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The New California Coastal Commission

The commission spent a significant part of last year in the spotlight. Now, its new director is moving ahead on climate adaptation and resilience efforts as a federal policy change looms.
May 8, 2017, 9am PDT | Elana Eden
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Doug Meek

The California Coastal Commission made waves last year when the dismissal of its longtime leader sparked alarm that the body charged with protecting coastal lands was becoming increasingly pro-development. In an in-depth interview with The Planning Report, the new director—commission veteran Jack Ainsworth—dispels any such notions and points to the bigger threats he sees facing coastal preservation in the United States.

The Trump Administration's plan to permit offshore drilling is "a significant concern," he says, not least because it reflects "a narrative that climate change is not happening and sea-level rise is not an issue.” (In fact, Ainsworth sees sea-level rise as "the most significant planning challenge we have ever faced.")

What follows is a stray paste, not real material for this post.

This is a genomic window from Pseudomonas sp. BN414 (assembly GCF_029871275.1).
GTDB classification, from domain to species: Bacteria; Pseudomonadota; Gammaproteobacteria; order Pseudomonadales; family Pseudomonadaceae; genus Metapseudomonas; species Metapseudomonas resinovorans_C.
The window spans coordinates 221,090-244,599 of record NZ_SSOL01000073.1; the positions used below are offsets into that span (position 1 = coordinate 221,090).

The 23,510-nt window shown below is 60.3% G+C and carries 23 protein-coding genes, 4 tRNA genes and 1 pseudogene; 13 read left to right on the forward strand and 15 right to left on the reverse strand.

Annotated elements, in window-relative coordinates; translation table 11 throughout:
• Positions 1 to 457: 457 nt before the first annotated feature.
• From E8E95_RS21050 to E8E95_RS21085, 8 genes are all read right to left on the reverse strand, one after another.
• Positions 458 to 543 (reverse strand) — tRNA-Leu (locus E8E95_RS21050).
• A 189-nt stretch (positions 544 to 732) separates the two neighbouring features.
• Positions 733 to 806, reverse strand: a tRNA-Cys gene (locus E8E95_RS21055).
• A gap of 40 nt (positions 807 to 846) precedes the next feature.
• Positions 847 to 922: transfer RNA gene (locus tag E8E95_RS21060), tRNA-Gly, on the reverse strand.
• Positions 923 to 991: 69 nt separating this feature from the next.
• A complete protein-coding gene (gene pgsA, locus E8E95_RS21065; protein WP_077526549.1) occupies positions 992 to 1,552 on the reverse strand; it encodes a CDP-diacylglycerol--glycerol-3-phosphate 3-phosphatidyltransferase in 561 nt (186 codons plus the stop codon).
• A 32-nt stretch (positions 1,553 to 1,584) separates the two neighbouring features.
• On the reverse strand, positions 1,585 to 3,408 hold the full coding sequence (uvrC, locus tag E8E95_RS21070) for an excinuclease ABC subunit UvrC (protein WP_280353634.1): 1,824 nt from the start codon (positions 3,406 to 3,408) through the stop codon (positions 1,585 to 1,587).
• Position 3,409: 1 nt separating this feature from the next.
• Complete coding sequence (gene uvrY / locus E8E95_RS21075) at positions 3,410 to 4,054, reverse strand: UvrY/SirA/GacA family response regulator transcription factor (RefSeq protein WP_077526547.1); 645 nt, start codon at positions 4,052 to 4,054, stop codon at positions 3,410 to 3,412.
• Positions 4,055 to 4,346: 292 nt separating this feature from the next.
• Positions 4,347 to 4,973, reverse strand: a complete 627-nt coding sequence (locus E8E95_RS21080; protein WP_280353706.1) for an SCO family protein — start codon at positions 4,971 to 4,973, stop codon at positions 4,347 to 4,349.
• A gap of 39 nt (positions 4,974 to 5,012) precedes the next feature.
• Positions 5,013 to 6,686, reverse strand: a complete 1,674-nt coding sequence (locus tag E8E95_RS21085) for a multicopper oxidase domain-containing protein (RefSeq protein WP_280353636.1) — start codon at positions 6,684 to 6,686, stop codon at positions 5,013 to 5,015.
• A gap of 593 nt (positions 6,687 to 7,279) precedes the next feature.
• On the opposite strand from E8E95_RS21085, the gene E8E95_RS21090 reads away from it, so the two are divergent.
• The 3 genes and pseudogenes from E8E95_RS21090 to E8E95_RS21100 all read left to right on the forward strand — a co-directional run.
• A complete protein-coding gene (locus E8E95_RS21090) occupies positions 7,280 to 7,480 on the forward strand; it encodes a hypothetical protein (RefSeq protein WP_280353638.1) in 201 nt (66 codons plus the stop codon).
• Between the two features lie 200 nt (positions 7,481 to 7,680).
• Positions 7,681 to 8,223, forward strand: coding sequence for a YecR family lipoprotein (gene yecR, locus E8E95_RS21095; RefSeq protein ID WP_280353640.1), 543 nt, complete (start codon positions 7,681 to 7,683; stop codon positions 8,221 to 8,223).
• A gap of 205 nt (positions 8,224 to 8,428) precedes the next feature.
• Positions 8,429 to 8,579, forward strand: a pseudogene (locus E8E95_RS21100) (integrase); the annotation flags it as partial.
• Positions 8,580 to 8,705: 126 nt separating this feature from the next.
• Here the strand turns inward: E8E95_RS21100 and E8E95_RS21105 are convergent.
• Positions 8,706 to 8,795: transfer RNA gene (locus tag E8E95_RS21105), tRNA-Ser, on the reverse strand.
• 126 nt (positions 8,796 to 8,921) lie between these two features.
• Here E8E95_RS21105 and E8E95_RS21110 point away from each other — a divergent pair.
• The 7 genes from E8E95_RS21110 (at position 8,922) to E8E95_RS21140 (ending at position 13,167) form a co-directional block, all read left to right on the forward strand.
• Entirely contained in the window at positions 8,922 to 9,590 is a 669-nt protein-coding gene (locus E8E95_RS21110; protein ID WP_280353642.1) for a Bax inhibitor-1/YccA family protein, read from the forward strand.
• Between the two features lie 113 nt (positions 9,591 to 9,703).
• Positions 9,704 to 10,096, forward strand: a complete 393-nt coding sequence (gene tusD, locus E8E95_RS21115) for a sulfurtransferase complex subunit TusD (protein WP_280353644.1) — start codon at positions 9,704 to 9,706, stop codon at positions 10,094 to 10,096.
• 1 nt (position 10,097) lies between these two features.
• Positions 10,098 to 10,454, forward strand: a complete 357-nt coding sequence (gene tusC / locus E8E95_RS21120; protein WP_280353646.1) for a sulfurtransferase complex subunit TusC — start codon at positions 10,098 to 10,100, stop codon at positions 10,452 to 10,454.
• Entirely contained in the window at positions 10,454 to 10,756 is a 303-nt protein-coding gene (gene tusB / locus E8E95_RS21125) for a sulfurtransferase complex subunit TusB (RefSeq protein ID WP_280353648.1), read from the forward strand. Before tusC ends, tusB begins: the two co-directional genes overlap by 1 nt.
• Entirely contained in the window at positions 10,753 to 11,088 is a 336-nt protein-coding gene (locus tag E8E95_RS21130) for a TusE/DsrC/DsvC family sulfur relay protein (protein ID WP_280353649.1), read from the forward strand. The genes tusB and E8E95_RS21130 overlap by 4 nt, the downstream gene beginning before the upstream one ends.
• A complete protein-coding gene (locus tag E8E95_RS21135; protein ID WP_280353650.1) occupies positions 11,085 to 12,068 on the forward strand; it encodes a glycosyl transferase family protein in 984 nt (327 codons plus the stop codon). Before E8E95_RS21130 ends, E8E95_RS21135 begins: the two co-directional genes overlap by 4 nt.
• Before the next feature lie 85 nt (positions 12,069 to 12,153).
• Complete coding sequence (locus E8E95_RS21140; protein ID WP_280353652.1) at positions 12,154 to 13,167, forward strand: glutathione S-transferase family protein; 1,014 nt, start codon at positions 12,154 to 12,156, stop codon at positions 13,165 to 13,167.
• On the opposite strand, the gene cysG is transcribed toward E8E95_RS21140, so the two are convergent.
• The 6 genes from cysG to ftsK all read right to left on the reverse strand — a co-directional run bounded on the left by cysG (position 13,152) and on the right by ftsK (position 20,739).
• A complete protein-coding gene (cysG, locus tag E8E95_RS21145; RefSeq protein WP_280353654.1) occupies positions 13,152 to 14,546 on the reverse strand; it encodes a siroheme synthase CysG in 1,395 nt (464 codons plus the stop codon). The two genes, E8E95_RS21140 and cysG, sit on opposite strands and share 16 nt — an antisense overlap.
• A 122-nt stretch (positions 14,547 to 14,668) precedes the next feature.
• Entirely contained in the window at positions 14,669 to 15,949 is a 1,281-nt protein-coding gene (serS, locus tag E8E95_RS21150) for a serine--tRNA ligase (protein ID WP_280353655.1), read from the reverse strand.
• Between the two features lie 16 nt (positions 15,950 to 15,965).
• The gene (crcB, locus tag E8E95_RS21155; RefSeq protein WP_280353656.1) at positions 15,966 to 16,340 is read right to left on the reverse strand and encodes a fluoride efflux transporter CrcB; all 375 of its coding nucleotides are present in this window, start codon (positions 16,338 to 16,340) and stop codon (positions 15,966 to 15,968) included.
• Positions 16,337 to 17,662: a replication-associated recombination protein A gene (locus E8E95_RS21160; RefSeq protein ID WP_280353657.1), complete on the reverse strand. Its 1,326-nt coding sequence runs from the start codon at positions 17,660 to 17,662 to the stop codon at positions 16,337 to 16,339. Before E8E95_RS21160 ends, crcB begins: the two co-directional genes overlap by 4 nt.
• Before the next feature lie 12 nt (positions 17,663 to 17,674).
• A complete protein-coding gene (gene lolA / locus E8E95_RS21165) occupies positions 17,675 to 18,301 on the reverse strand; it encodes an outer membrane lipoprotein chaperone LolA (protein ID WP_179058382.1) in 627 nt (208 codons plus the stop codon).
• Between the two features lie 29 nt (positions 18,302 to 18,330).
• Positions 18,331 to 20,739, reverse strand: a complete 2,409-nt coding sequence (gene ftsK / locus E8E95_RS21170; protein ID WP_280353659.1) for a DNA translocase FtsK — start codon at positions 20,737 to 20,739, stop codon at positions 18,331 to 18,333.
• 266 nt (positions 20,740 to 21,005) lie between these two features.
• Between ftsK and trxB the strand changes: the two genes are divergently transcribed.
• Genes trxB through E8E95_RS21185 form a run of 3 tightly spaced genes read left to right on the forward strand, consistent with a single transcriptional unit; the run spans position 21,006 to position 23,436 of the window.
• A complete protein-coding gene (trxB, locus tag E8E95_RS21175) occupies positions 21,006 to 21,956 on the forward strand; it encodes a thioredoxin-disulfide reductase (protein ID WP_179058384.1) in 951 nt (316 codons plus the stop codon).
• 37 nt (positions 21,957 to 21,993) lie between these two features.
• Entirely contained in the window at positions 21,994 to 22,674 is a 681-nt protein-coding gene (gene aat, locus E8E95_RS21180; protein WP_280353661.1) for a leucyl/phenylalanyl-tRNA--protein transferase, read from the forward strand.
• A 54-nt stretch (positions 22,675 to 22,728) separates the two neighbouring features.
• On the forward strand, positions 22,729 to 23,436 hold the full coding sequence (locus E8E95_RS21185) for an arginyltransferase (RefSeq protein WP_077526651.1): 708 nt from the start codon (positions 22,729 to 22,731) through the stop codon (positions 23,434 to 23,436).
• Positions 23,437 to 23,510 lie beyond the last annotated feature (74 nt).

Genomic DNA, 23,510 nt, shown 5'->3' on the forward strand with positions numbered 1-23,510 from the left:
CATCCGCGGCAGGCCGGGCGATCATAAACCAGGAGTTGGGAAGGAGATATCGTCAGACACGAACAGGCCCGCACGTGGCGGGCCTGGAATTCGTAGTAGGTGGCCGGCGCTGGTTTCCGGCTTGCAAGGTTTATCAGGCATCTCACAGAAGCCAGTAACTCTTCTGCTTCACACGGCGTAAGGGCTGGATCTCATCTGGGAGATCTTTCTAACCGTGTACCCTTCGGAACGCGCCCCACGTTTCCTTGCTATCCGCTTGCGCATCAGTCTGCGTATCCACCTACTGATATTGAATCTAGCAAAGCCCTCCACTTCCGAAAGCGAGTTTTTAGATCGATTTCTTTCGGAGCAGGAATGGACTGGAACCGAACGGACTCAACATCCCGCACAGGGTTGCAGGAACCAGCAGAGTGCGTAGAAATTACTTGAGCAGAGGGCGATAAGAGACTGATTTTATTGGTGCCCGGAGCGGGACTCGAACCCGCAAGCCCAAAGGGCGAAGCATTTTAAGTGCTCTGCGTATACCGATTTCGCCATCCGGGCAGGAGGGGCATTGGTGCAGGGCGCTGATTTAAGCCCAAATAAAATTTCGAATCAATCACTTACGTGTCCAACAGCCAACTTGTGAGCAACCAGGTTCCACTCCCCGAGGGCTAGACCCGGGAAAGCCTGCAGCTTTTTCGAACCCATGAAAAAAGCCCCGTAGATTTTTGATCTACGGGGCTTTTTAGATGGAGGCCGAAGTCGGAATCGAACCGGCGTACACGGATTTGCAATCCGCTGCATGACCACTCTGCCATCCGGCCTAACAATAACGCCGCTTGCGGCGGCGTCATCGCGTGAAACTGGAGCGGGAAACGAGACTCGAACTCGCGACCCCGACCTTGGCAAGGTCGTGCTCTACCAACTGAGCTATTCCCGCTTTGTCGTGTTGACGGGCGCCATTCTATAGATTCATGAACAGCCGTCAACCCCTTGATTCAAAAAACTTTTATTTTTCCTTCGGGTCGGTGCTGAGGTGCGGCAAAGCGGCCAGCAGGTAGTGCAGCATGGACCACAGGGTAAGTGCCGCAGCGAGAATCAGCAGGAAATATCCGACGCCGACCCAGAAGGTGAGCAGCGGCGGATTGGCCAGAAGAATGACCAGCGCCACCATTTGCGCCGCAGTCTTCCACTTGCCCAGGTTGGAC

Another concern: that the administration may move to weaken the Coastal Zone Management Act, which authorizes many of the commission's activities, and cut funding for coastal programs. Until now, Ainsworth says, "Coastal protection has always been a bipartisan issue."

Meanwhile, the commission is soldiering on in service of preserving California's shores—partnering with local governments, the state parks department, and the California Transportation Agency on comprehensive climate adaptation planning. Ainsworth also takes an active interest in housing affordability and transit access, advocating for increased urban density that cautiously avoids impacting sensitive coastal environments.

Providing housing for all people of all income levels along our coastline is critically important. We see a lot of people who have to take long bus rides to get to work in the coastal areas. It is a public access issue, and also an environmental justice issue, to ensure that people who work in those communities are able to live in those communities … It’s also important to create transit connections to get people to the coast who may not be able to afford to drive there.

The Planning Report interview also covers desalination plants coming to Southern California, the latest on the controversial Newport Banning Ranch project, and more.

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